Proof. Let be arbitrary. We construct a sequence in as follows: since , let . Also, since , by Lemma 10, there exists such that where is arbitrary. Similarly there exists such that Continuing this procedure we construct a sequence in such that and Now, if for any , then the proof is finished. Therefore, let for all . Now, as for all , by using (15) and (18), it follows that for all ; that is for all . Again using symmetry of and and similar process as above with interchanging the roles of and , we obtain for all . Thus, from (20) and (21), we deduce that that is Since and is arbitrary, choosing , we obtain From successive application of (24), it follows that Note that ; therefore and .
Consequently, we have Therefore for all , . Thus is a 0-Cauchy sequence in . Since is 0-complete, there exists such that We will show that ; that is is a fixed point of .
Since for all , we obtain that By using (15) we get that is By using (27), from the above inequality, it follows that . Therefore by Lemma 7, we have . Thus is a fixed point of .

Remark 16. In [7], authors used a Banach type contractive condition on . In the above theorem we use a more general Hardy-Rogers type contractive condition on . Also, the completeness of space is replaced by 0-completeness, which is more general than completeness. Our method for the proof of the main result is different from the method used in [7]. Also, if is replaced with a metric on , we obtain Hardy-Rogers theorem for usual metric spaces.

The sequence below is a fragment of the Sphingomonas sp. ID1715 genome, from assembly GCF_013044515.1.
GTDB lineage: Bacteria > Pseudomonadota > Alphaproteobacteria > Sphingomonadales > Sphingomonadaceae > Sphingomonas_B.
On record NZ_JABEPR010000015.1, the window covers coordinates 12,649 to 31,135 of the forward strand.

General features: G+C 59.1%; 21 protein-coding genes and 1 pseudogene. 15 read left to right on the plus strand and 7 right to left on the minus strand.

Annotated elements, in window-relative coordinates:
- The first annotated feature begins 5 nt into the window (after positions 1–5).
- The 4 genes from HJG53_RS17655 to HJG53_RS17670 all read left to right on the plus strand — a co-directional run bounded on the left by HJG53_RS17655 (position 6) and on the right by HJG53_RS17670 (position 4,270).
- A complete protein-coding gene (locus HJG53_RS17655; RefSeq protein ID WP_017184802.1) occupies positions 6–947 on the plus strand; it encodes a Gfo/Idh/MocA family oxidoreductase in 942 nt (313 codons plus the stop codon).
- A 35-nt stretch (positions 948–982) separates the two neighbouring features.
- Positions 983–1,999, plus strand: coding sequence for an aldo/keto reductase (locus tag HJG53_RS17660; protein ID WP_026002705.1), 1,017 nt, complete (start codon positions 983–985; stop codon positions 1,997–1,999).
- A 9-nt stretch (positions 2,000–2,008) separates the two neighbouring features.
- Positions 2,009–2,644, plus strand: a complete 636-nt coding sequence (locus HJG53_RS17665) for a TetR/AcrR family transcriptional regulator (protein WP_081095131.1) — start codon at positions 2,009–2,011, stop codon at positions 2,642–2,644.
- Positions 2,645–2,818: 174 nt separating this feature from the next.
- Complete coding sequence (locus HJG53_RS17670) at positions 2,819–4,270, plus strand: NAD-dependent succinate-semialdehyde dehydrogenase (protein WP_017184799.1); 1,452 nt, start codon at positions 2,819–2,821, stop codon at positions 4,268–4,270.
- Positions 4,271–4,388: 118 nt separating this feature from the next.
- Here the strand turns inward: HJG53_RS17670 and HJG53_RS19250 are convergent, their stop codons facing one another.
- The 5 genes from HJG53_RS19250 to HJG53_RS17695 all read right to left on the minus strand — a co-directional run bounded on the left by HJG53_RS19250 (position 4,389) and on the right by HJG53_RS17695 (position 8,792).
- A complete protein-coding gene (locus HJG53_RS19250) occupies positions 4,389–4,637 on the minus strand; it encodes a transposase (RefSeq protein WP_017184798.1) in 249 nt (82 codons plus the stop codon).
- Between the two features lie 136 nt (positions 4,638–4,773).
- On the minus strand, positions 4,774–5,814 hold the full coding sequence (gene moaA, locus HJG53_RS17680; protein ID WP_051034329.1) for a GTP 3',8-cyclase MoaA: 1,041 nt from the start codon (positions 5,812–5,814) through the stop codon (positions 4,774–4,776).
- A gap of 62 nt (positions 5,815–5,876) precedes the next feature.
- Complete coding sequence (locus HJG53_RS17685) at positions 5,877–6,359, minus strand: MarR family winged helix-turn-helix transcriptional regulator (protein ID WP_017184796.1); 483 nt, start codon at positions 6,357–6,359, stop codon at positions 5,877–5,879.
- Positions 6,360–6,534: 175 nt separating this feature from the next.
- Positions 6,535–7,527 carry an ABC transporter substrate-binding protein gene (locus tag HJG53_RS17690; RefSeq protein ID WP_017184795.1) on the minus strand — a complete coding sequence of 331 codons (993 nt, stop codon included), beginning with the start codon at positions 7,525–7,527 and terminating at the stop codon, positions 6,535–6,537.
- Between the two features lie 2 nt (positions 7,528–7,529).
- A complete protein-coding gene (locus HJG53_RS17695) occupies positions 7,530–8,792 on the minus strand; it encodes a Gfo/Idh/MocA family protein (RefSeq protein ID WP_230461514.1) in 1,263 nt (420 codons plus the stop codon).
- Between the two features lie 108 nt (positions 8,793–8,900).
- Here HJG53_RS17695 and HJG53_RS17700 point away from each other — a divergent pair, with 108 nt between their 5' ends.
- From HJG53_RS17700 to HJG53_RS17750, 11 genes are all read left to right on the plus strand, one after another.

With suitable values of control constants , the following corollaries are obtained.

Corollary 17 (see [7], Banach type). Let be a 0-complete partial metric space and be a mapping such that for all , , where . Then has a fixed point in .

Corollary 18 (Kannan type). Let be a 0-complete partial metric space and be a mapping such that for all , , where . Then has a fixed point in .

Corollary 19 (Reich type). Let be a 0-complete partial metric space and be a mapping such that for all , , where , , are nonnegative constants such that . Then has a fixed point in .

Corollary 20 (Chatterjea type). Let be a 0-complete partial metric space and be a mapping such that for all , , where . Then has a fixed point in .

Corollary 21 (iri type). Let be a 0-complete partial metric space and be a mapping such that for all , , where , , , are nonnegative constants such that . Then has a fixed point in .

The following examples illustrate the cases when the results of Aydi et al. [7] and Nadler Jr. [3] are not applicable, while the new results are applicable.

Example 22. Let be endowed with the partial metric defined by Obviously, is not a metric on and is a 0-complete partial metric space. Note that where is a partial metric space and where is the usual metric on is a metric space; also for all . Therefore, in view of Corollary 14, is a space and hence all subsets of are closed (also bounded).